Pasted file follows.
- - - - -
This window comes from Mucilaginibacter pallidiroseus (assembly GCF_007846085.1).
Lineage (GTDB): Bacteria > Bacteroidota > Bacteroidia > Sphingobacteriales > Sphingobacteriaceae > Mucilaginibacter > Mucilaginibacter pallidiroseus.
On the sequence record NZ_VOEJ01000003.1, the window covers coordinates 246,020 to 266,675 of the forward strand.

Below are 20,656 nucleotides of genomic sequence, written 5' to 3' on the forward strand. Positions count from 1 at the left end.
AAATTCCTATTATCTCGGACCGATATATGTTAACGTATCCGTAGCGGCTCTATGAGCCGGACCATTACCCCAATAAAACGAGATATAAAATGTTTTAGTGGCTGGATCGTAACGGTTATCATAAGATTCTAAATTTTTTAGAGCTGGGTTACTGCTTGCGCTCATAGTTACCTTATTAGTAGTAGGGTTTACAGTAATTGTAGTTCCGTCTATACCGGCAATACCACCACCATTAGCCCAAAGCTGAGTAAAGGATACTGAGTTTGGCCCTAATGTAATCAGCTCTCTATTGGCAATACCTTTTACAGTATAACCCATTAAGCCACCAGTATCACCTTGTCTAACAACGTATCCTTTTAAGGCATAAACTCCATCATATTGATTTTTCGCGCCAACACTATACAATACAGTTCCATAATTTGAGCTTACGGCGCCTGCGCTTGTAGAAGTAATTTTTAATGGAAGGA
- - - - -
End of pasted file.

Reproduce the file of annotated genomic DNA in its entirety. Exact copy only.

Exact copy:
This window comes from Mucilaginibacter pallidiroseus (assembly GCF_007846085.1).
Lineage (GTDB): Bacteria > Bacteroidota > Bacteroidia > Sphingobacteriales > Sphingobacteriaceae > Mucilaginibacter > Mucilaginibacter pallidiroseus.
On the sequence record NZ_VOEJ01000003.1, the window covers coordinates 246,020 to 266,675 of the forward strand.

Below are 20,656 nucleotides of genomic sequence, written 5' to 3' on the forward strand. Positions count from 1 at the left end.
AAATTCCTATTATCTCGGACCGATATATGTTAACGTATCCGTAGCGGCTCTATGAGCCGGACCATTACCCCAATAAAACGAGATATAAAATGTTTTAGTGGCTGGATCGTAACGGTTATCATAAGATTCTAAATTTTTTAGAGCTGGGTTACTGCTTGCGCTCATAGTTACCTTATTAGTAGTAGGGTTTACAGTAATTGTAGTTCCGTCTATACCGGCAATACCACCACCATTAGCCCAAAGCTGAGTAAAGGATACTGAGTTTGGCCCTAATGTAATCAGCTCTCTATTGGCAATACCTTTTACAGTATAACCCATTAAGCCACCAGTATCACCTTGTCTAACAACGTATCCTTTTAAGGCATAAACTCCATCATATTGATTTTTCGCGCCAACACTATACAATACAGTTCCATAATTTGAGCTTACGGCGCCTGCGCTTGTAGAAGTAATTTTTAATGGAAGGA